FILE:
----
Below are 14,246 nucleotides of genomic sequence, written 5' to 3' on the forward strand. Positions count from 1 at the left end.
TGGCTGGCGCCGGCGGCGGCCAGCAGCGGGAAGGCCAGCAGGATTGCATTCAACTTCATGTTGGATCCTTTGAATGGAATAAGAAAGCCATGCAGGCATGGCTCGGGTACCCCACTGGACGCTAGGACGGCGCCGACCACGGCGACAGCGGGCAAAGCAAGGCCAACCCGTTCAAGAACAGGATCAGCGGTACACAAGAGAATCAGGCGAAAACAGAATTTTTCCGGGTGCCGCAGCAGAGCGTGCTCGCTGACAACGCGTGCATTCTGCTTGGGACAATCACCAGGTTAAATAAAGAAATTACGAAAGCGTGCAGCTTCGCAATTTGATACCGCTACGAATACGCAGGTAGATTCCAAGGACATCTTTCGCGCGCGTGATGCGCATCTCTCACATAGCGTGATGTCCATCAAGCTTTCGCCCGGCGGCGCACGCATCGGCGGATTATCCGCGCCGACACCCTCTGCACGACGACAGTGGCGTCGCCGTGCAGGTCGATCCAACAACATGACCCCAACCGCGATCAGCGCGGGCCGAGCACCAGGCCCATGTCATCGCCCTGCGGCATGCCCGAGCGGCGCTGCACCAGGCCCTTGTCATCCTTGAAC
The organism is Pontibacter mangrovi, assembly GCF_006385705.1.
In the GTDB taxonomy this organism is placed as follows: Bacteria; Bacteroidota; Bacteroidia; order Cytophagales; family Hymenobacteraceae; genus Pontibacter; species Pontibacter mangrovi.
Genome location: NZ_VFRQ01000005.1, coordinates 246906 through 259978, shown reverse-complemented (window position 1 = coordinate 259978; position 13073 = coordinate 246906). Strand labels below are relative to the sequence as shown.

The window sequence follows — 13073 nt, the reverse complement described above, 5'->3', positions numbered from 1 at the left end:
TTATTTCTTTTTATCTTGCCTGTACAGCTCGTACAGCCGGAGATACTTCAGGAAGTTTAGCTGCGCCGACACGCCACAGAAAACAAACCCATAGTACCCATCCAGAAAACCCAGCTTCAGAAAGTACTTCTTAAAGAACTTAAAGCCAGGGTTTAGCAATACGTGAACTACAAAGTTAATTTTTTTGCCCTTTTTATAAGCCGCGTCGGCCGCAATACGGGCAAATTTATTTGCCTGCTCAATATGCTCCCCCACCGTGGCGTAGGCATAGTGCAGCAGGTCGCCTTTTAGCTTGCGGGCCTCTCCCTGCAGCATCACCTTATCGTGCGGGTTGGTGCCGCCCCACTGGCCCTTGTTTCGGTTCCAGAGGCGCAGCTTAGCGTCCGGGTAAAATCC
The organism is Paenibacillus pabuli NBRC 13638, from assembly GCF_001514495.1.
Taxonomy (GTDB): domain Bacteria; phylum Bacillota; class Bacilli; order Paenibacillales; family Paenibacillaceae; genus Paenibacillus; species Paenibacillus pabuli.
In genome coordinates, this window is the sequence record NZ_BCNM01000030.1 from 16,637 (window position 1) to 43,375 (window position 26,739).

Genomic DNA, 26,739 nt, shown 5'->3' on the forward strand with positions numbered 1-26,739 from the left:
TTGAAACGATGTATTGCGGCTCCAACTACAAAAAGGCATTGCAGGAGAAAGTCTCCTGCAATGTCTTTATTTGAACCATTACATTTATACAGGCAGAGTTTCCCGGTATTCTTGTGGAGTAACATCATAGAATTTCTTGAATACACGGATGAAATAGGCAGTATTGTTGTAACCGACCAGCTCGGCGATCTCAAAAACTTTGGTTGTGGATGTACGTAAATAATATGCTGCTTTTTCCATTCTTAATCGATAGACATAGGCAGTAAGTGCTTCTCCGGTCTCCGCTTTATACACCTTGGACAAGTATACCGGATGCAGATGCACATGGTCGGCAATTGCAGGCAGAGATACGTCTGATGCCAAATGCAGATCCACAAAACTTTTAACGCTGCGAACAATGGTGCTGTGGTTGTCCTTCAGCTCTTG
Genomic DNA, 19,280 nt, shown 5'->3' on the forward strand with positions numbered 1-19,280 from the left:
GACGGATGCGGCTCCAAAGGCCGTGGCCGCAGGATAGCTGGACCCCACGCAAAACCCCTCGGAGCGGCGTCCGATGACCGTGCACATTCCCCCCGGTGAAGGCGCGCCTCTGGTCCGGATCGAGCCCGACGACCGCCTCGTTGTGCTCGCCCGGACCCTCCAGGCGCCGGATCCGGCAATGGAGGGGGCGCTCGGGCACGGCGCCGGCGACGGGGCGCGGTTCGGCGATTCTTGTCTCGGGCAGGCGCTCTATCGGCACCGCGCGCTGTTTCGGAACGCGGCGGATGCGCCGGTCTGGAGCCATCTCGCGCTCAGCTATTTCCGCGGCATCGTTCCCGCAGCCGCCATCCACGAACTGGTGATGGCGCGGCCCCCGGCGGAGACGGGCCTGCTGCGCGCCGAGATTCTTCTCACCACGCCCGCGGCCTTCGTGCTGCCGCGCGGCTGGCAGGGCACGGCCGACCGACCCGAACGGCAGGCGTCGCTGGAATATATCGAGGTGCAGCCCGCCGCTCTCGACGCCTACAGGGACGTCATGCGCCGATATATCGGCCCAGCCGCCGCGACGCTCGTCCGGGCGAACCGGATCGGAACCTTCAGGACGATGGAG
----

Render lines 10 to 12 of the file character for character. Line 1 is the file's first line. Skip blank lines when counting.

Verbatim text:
In genome coordinates, this window is the sequence record NZ_BCNM01000030.1 from 16,637 (window position 1) to 43,375 (window position 26,739).

Genomic DNA, 26,739 nt, shown 5'->3' on the forward strand with positions numbered 1-26,739 from the left:
TTGAAACGATGTATTGCGGCTCCAACTACAAAAAGGCATTGCAGGAGAAAGTCTCCTGCAATGTCTTTATTTGAACCATTACATTTATACAGGCAGAGTTTCCCGGTATTCTTGTGGAGTAACATCATAGAATTTCTTGAATACACGGATGAAATAGGCAGTATTGTTGTAACCGACCAGCTCGGCGATCTCAAAAACTTTGGTTGTGGATGTACGTAAATAATATGCTGCTTTTTCCATTCTTAATCGATAGACATAGGCAGTAAGTGCTTCTCCGGTCTCCGCTTTATACACCTTGGACAAGTATACCGGATGCAGATGCACATGGTCGGCAATTGCAGGCAGAGATACGTCTGATGCCAAATGCAGATCCACAAAACTTTTAACGCTGCGAACAATGGTGCTGTGGTTGTCCTTCAGCTCTTG